Types of friction

    Dry friction

    The metal surfaces rub directly against each other without a lubricating film. Friction resistance and wear and tear are both high. Very high local temperatures can build up, which can lead to the jamming and destruction of touching parts. This rubbing effect can occur in a lubricated engine only in extreme cases, for example in case of failure of the supply of lubricant to the location of friction.

    Dry friction

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    Mixed friction

    There is no continuous lubricating film between the metal surfaces, and different roughness peaks can touch each other. This condition always occurs in slide bearings at start-up and departure.

    Continuous reduced mixed friction occurs in the engine in the upper and lower dead point area between the piston rings and the cylinder lining, in the area of valve control, at the cam and tappet, at the valve guides and in all machines at the tooth flanks. The lubricants must be therefore capable of forming protective and reactive layers with the help of additives on the sliding surfaces and thus keep friction and wear and tear as low as possible.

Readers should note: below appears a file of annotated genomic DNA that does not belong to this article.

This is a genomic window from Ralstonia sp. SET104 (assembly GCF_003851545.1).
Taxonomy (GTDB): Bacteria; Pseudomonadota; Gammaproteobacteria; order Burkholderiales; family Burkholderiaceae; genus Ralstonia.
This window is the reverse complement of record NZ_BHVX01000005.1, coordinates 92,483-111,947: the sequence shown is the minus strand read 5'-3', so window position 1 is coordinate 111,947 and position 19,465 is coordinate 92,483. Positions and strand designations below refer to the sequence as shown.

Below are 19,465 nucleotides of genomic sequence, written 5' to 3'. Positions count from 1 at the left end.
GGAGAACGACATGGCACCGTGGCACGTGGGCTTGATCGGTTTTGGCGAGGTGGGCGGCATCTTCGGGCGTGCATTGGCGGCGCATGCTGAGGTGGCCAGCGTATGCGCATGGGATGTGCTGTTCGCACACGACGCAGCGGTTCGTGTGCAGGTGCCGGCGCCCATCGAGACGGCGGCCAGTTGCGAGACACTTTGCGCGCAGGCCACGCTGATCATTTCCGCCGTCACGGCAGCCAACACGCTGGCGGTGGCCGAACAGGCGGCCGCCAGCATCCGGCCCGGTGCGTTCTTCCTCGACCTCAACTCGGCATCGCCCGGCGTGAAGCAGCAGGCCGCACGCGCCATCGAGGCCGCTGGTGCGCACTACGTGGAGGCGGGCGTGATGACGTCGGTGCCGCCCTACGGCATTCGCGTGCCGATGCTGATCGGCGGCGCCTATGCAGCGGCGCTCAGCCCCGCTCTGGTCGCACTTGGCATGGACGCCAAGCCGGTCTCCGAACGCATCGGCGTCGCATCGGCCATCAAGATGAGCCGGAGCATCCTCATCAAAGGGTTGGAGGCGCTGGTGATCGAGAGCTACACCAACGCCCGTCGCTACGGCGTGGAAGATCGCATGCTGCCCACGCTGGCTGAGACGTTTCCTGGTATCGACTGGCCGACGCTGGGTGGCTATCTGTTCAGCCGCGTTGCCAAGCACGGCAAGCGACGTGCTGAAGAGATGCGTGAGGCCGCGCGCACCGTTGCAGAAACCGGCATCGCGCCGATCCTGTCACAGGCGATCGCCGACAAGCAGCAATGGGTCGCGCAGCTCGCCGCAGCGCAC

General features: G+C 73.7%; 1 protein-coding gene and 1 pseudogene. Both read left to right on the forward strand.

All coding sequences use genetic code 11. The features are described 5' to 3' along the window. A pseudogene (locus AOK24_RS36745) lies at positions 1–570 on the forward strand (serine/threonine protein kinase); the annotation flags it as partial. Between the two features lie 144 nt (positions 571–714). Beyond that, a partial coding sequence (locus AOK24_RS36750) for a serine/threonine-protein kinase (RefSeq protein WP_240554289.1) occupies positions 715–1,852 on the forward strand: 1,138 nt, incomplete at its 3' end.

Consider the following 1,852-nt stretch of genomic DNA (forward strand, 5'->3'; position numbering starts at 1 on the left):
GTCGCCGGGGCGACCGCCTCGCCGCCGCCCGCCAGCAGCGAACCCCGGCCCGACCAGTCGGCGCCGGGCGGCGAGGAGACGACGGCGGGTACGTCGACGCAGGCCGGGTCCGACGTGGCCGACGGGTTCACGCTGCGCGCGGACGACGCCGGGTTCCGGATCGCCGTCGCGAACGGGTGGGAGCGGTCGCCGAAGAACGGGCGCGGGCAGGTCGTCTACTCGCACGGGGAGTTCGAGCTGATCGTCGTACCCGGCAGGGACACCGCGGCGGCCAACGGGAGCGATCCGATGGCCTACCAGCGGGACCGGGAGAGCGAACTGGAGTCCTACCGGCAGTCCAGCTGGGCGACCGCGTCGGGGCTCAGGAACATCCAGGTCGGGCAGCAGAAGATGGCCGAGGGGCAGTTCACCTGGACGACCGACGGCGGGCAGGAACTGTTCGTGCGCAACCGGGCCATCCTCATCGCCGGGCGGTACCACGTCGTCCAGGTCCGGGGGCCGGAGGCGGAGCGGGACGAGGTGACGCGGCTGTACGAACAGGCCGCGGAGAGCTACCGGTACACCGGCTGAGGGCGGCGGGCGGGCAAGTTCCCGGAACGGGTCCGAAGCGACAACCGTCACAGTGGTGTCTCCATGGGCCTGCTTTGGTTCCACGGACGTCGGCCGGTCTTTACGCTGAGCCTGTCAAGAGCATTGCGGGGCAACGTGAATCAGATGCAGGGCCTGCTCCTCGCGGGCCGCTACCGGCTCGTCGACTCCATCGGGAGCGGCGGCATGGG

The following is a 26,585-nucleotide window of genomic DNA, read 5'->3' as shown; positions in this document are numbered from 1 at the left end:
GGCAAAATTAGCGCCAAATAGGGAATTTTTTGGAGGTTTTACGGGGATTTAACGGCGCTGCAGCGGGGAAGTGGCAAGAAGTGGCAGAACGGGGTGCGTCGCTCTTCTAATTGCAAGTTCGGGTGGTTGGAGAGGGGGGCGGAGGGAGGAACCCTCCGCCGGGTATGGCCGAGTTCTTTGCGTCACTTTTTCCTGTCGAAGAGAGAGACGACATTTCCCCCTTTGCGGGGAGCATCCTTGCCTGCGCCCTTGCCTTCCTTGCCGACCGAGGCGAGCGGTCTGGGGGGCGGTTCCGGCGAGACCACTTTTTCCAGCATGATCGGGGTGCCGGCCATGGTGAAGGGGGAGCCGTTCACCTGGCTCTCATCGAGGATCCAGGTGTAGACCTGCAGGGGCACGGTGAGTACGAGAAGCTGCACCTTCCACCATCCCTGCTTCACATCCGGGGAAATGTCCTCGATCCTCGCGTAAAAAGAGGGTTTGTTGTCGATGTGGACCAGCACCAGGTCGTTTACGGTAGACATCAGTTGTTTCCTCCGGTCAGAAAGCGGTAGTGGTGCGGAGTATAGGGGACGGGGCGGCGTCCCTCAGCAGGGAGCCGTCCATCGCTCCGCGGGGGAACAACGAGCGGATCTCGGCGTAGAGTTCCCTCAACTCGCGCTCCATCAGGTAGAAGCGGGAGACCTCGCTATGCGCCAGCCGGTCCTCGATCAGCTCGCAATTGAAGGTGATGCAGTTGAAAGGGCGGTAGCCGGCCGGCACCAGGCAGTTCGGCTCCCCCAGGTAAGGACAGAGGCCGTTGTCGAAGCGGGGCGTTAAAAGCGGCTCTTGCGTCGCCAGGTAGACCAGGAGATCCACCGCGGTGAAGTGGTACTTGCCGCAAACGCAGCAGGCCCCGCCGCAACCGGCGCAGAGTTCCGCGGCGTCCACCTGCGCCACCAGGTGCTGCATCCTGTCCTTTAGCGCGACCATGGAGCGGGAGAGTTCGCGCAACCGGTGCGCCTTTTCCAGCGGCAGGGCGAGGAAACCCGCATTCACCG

Mixed friction

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    Liquid Friction

    Both metal surfaces are separated completely by a lubricating film; friction (power loss) is low and wear and tear is equal to zero. This is the ideal condition. The following conditions must be met to make a complete load-carrying liquid film:

    • a narrowing lubrication gap;
    • sufficient sliding speed;
    • sufficient viscosity of the lubricant.
       

    A lubrication layer pressure is hereby created (hydrodynamic pressure) in the range of 1000 bar and more. The oil pressure created by the oil pump of up to 6 bar only serves as transport pressure and it has nothing to do with the carrying capacity of the lubricating film.

    Liquid friction

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